Students in Academic Buildings.  All instruction is occurring online. This means there will be no in-person meetings with students. Make-up tests, advising, and all other activity must be done via a distance format and students are not to visit offices. Students must not be sent to department offices to pick up work, assignments, books or other items. There will be some student workers in the offices, as this is permitted. There are very limited exceptions for specialized small group labs or similar activities.  These exceptions are only by written permission of the Dean, and are only being granted when there are no possible alternatives.  Graduate students who are employees of the university who must be on campus for their research may do so, but should be advised on social distancing and appropriate protocols. 

PLEASE TAKE THE REMOTE WORK ENVIRONMENT RESOURCE SURVEY by Wednesday. It will only take a few minutes.

Richard Rothaus, Dean
College of Liberal Arts and Social Sciences


Updates from the Dean - 3/13/2020

A sunny day on a very quiet CMU campus, where the only piles of snow are at the peripheries of the parking lots. The Departments and Program Chairs and Directors, Staff, and Office Professionals had a full day yesterday discussing the transition for next week and the many questions and concerns that are arising. I also have had a chance to talk to several staff and faculty via email and the phone.  Here are some of the main items we discussed and some of the lessons we are already learning.

Transition to online. The chairs are working with faculty as needed to assist with the transition to online for next week. Pay attention to the CIS Learning Continuity page; they will be doing webinars as the situation develops, with announcements starting today and Monday. We anticipate there will be strong interest in recording lectures and CLASS will also be creating resources and opportunities to assist with that. Continuity of instruction is critical.  Pres.  Davies made it clear that we are going online next week and then we will see what follows.  If classes go on slowdown for a week on the assumption that things will return to normal, and then normal does not return, catch-up will be nearly impossible. Please prepare accordingly. If you need something, please ask.

WebEx. To be honest, when I arrived at CMU I thought it was a bit quirky that we did all our meetings in person. I certainly have a very strong preference for in person meetings, but it’s a bit archaic. For the rest of the semester the Dean’s office will be having all meetings via WebEx. The Provost is having meetings via WebEx. I have instructed Chairs to hold all department meetings with WebEx. If your meeting has more than  a handful of people: WebEx. Please note that it is quite easy to have one-on-one meetings with students via WebEx, and you should be when we are in online instruction mode. If you hate WebEx, try Microsoft Teams. It’s great also.  Learn how to use WebEx.

Exposure Concerns. Many individuals shared their concerns about exposure. Remember that our office staff have to show up for work and remain in place. For the time being, please treat department offices and workspaces as their private offices. If you need to use the spaces, coordinate with your OP. What for many of us is a brief drop-in before we return to our private office or home is for them just one person in the endless stream running through their workspace.  Many of our employees fall into the high risk categories, but still have to show up for work. The unanimous conclusion of the staff is that we would like people to minimize this exposure for the time being. People are especially worried about individuals who are returning to campus after a spring break of travel (anywhere); please strongly consider self-quarantining. For our staff who have to be in their offices, their social distancing depends on us. Please be respectful of a most reasonable concern in this very high stress time.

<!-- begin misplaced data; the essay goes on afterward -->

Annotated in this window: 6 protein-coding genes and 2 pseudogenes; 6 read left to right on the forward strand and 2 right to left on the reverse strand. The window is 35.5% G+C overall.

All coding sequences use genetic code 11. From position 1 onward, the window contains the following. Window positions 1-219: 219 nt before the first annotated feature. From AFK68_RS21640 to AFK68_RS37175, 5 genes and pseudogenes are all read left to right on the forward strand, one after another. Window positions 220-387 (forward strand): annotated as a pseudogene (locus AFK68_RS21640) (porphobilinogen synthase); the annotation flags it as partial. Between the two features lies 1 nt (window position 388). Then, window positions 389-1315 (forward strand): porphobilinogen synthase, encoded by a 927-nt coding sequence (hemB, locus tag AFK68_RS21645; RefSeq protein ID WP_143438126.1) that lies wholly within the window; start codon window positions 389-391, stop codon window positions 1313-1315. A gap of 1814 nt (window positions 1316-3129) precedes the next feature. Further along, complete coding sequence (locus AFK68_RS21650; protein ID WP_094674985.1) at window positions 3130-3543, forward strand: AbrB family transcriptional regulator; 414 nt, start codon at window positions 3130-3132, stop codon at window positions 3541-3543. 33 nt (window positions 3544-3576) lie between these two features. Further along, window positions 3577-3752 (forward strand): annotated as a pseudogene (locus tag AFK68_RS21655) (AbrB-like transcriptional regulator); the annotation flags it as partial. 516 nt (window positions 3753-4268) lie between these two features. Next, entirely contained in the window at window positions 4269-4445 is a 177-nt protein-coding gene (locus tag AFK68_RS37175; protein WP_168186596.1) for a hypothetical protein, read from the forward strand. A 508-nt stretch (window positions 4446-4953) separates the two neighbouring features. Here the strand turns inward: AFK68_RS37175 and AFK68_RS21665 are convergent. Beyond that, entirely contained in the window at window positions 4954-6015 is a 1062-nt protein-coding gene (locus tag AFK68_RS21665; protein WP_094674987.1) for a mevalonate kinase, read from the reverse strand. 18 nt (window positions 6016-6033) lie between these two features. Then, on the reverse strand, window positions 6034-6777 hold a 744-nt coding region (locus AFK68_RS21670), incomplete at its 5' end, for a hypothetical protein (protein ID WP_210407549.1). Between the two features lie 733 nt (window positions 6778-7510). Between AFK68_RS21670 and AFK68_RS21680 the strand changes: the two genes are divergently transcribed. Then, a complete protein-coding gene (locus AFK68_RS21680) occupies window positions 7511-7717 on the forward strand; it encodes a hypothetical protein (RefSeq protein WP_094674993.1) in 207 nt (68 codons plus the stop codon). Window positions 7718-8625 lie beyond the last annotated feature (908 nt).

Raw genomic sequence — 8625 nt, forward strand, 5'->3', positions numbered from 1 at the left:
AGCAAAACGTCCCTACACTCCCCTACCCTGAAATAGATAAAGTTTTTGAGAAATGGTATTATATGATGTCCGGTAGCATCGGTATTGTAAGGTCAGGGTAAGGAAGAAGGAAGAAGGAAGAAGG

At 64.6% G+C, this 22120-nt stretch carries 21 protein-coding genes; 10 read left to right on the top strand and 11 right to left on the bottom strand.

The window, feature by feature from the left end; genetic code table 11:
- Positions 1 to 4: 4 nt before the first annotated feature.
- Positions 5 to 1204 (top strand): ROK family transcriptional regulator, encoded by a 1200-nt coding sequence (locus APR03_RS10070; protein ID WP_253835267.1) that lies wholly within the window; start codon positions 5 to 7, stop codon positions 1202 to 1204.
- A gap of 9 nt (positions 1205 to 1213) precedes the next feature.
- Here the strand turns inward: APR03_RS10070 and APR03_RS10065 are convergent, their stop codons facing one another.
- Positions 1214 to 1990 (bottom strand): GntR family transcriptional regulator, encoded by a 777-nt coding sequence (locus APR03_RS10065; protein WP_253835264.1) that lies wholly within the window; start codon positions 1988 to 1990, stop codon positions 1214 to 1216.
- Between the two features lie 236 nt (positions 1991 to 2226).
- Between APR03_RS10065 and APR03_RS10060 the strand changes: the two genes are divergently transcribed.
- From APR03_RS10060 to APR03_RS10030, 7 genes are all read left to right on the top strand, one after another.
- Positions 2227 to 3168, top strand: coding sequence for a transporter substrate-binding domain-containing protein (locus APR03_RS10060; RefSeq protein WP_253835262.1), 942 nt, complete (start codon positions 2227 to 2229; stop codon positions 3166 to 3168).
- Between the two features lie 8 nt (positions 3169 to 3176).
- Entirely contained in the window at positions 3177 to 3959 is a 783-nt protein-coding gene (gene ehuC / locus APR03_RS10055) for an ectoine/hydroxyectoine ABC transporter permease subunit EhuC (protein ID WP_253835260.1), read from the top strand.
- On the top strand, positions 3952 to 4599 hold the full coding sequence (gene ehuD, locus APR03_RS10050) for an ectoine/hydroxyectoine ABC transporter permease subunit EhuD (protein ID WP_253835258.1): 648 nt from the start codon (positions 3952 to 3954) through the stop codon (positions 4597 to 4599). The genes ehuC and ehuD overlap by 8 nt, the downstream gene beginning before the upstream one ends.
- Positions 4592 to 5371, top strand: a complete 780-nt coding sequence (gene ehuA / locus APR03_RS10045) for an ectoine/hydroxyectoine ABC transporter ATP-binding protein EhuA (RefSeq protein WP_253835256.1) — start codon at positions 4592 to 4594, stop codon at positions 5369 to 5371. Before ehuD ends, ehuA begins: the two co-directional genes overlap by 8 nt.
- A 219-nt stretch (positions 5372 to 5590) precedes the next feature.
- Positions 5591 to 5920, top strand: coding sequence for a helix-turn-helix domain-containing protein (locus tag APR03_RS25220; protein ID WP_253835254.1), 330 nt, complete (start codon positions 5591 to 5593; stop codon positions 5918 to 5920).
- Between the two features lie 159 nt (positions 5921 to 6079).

Student Concerns. The student concerns are, of course many. Most importantly, I think, is that we are going to have to be quite flexible. Students are going to have wildly different ability to access internet and materials, work issues and other problems. There is not going to be a one size fits all solution. Alternate assignments are going to be needed. That said, I think it behooves us to give this a bit of time. Some problems will get solved. Most important for next week is I think communicate. What we are seeing already is the students have as many questions as we do. Since no one has ever done this before, there may not be answers, but there can be communication. We have been having many discussions about internships. Students are out on their placements and their faculty have been communicating with them individually. As long as the location where they are interning is open, their internship can go forward. That said, we have been operating with due caution, as many of our placements put our students in contact with high risk populations. Asking the students questions about where they went on spring break and how they are doing has been important and uncovered one student who had been ill. With the glut of Covid-19 news, the students are overwhelmed. Fortunately, we are educators and know how to deal with that.

School Closings. The school closing news is fresh, so this will, of course, take a bit of time to figure out. We all are going to need to be flexible. All employees must inform their supervisor how and from where they will complete their duties; do not skip this step. We will find the juncture between flexibility and keeping all offices open during working hours. 

Take Care of Yourself. If you fall into one of the high risk groups, we want to help you follow the CDC guidelines. Talk to your supervisor and your Dean. Because we all do better when we all do better. 

Richard Rothaus, Dean
College of Liberal Arts and Social Sciences